26 See Selbourne D., “On the Methods of the History Workshop,” History Workshop, 9 (1980). Even where the value of theory was remembered, many of the new social historians in Britain had a much more antipathetic relationship to sociology than did their American counterparts. See Jones G. S., “From Historical Sociology to Theoretical History,” British Journal of Sociology, 27:3 (1976), 295–305; Samuel R. and Jones G. S., “Sociology and History,” History Workshop (1976); and, for an extreme case, Thompson E. P., “Anthropology and the Discipline of Historical Context,” Midland History, 1:3 (1972), 41–55.
27 Giddens Anthony, Central Problems in Social Theory (London: Macmillan, 1979); see also Abrams Philip, Historical Sociology, xvii.
28 Giddens , Central Problems in Social Theory, 230.
29 Braudel Fernand, On History (London: Weidenfeld and Nicolson, 1980), 69.
30 Jones , “From Historical Sociology to Theoretical History,” 295–305. Hobsbawm Eric makes a somewhat similar argument, though with more optimism, in “From Social History to the History of Society,” in Essays in Social History, Flinn M. W. and Smout T. C., eds. (1971; Oxford: Oxford University Press, 1974), 1–22.
31 Abrams never cites The Elementary Forms of the Religious Life, Primitive Classifications, The Moral Education, or even Suicide—all of which, in varying ways, approach the issues of subjectivity, if not always as the world of individuals. His treatment of Durkheim is still more subtle than Tilly's use of the great French sociologist as a stand-in for 1950s and 1960s functionalism—and only in caricature at that. See “Useless Durkheim,” in Tilly 's As Sociology Meets History (New York: Academic Press, 1981). Difficulties with Durkheim seem to be one of the ideological legacies of historical sociology's roots in reaction against functionalism and modernization theory. See also Ragin C. and Zaret D., “Theory and Method in Comparative Research: Two Strategies,” Social Forces, 61:3 (1983), 731–54; Ragin and Zaret divide sociology more or less completely into a Durkheimian majority and a Weberian minority, with the latter including all of the “good guys” of historical sociology. As Skocpol objects, that claims commonality for some very diverse lines of work, and dismisses a great many of the longstanding central concerns of sociology (“Emergent Agendas,” 360–61).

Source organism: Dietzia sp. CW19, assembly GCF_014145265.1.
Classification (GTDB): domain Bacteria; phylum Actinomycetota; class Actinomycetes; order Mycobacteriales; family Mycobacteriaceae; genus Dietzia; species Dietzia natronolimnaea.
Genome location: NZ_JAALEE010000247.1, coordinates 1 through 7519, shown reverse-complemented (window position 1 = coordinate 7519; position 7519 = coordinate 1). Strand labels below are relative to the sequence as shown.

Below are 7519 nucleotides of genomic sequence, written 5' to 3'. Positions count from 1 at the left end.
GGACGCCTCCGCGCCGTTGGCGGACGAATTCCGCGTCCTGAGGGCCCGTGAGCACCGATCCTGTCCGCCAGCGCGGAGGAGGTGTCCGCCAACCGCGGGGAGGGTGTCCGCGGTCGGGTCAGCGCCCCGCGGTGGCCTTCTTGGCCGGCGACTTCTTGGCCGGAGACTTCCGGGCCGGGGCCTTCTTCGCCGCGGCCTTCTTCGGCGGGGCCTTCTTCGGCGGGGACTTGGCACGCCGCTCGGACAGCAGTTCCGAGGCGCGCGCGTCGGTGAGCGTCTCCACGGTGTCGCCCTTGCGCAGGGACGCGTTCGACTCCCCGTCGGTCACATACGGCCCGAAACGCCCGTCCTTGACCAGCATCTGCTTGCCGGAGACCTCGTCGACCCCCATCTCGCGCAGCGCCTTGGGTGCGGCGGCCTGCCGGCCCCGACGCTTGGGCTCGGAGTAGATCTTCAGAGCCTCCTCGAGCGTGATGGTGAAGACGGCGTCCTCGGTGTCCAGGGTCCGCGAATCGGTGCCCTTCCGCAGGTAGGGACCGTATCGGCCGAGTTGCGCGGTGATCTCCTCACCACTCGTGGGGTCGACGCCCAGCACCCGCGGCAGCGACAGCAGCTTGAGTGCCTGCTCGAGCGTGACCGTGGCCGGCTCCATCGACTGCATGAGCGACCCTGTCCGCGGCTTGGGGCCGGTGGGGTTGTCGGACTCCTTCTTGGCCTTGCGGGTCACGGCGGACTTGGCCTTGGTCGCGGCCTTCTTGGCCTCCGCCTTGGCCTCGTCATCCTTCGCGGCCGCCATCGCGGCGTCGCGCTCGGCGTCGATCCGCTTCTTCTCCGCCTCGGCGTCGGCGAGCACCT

32 Skocpol and Somers , “Uses of Comparative History”; Weber Max, Economy and Society (1921; Berkeley: University of California Press, 1968).
33 Though note Skocpol and Somers' argument for a cycle in which historical research is used first inductively to construct or expand and then later in various fashions to test or illustrate abstract theories (“Uses of Comparative History”).
34 Even a theorist who attempts to base his work on formalization and abstraction as completely as Blau Peter in Inequality and Heterogeneity (New York: Free Press, 1977) must induce the substantive definition of the “parameters” of his theory, either explicitly or implicitly, from empirical research or experiential hunches. Of course, sociologists do attempt explanation rather than description, and use deduction rather than induction more than do historians. The difference, however, is one of degree, not categorical distinction.
35 Weber , Economy and Society, I, 19–20.
36 Cf. Skocpol T.'s (Stales and Social Revolutions (New York: Cambridge University Press, 1979), 39) and Abrams 's (Historical Sociology, 187–89) suggestions that it can.
37 There are also differences within each discipline as great as those between them, as Bulmer M. (“Sociology and History: Some Recent Trends” Sociology 8:1 (1974), 138–50) and others have observed.